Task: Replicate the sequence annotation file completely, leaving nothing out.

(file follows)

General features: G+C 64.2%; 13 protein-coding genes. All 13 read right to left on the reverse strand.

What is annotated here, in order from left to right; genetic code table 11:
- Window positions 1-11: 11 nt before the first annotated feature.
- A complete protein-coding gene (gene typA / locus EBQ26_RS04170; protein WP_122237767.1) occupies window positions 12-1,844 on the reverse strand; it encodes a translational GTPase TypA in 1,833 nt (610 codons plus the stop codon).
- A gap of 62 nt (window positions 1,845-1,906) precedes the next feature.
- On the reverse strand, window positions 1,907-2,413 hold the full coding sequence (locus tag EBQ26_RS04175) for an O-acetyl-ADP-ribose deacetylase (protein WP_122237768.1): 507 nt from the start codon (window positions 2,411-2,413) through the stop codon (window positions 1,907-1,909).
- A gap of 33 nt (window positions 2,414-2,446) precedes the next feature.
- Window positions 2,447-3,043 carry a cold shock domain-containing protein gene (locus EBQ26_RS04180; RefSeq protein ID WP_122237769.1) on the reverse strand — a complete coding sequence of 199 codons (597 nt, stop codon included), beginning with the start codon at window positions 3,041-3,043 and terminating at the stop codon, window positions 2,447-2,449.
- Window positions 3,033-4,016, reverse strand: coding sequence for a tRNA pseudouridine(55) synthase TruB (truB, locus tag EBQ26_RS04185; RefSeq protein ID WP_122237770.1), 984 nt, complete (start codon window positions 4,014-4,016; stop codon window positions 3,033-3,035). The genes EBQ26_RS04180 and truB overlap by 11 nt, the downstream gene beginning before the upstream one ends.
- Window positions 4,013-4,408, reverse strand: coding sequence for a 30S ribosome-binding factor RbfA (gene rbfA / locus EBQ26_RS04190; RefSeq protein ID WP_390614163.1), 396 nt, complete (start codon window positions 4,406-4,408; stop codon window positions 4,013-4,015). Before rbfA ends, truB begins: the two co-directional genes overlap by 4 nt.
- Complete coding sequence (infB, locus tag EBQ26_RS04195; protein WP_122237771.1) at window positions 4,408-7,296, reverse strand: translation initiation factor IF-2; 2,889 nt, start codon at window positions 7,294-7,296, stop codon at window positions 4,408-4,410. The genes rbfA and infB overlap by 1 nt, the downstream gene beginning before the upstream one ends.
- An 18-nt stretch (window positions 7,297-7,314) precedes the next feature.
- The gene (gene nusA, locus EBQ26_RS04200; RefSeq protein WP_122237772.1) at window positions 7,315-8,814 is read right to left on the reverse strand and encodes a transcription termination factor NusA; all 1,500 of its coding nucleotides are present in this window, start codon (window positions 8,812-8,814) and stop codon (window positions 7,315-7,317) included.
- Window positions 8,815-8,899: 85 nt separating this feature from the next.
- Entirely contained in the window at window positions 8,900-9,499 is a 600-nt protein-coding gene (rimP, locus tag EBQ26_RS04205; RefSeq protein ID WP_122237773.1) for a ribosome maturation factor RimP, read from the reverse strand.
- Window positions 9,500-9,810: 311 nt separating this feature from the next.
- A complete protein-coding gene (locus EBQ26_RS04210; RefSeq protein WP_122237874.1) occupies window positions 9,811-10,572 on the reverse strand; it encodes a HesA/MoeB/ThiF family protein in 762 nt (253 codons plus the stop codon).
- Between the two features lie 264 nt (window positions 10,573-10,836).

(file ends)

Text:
General features: G+C 64.2%; 13 protein-coding genes. All 13 read right to left on the reverse strand.

What is annotated here, in order from left to right; genetic code table 11:
- Window positions 1-11: 11 nt before the first annotated feature.
- A complete protein-coding gene (gene typA / locus EBQ26_RS04170; protein WP_122237767.1) occupies window positions 12-1,844 on the reverse strand; it encodes a translational GTPase TypA in 1,833 nt (610 codons plus the stop codon).
- A gap of 62 nt (window positions 1,845-1,906) precedes the next feature.
- On the reverse strand, window positions 1,907-2,413 hold the full coding sequence (locus tag EBQ26_RS04175) for an O-acetyl-ADP-ribose deacetylase (protein WP_122237768.1): 507 nt from the start codon (window positions 2,411-2,413) through the stop codon (window positions 1,907-1,909).
- A gap of 33 nt (window positions 2,414-2,446) precedes the next feature.
- Window positions 2,447-3,043 carry a cold shock domain-containing protein gene (locus EBQ26_RS04180; RefSeq protein ID WP_122237769.1) on the reverse strand — a complete coding sequence of 199 codons (597 nt, stop codon included), beginning with the start codon at window positions 3,041-3,043 and terminating at the stop codon, window positions 2,447-2,449.
- Window positions 3,033-4,016, reverse strand: coding sequence for a tRNA pseudouridine(55) synthase TruB (truB, locus tag EBQ26_RS04185; RefSeq protein ID WP_122237770.1), 984 nt, complete (start codon window positions 4,014-4,016; stop codon window positions 3,033-3,035). The genes EBQ26_RS04180 and truB overlap by 11 nt, the downstream gene beginning before the upstream one ends.
- Window positions 4,013-4,408, reverse strand: coding sequence for a 30S ribosome-binding factor RbfA (gene rbfA / locus EBQ26_RS04190; RefSeq protein ID WP_390614163.1), 396 nt, complete (start codon window positions 4,406-4,408; stop codon window positions 4,013-4,015). Before rbfA ends, truB begins: the two co-directional genes overlap by 4 nt.
- Complete coding sequence (infB, locus tag EBQ26_RS04195; protein WP_122237771.1) at window positions 4,408-7,296, reverse strand: translation initiation factor IF-2; 2,889 nt, start codon at window positions 7,294-7,296, stop codon at window positions 4,408-4,410. The genes rbfA and infB overlap by 1 nt, the downstream gene beginning before the upstream one ends.
- An 18-nt stretch (window positions 7,297-7,314) precedes the next feature.
- The gene (gene nusA, locus EBQ26_RS04200; RefSeq protein WP_122237772.1) at window positions 7,315-8,814 is read right to left on the reverse strand and encodes a transcription termination factor NusA; all 1,500 of its coding nucleotides are present in this window, start codon (window positions 8,812-8,814) and stop codon (window positions 7,315-7,317) included.
- Window positions 8,815-8,899: 85 nt separating this feature from the next.
- Entirely contained in the window at window positions 8,900-9,499 is a 600-nt protein-coding gene (rimP, locus tag EBQ26_RS04205; RefSeq protein ID WP_122237773.1) for a ribosome maturation factor RimP, read from the reverse strand.
- Window positions 9,500-9,810: 311 nt separating this feature from the next.
- A complete protein-coding gene (locus EBQ26_RS04210; RefSeq protein WP_122237874.1) occupies window positions 9,811-10,572 on the reverse strand; it encodes a HesA/MoeB/ThiF family protein in 762 nt (253 codons plus the stop codon).
- Between the two features lie 264 nt (window positions 10,573-10,836).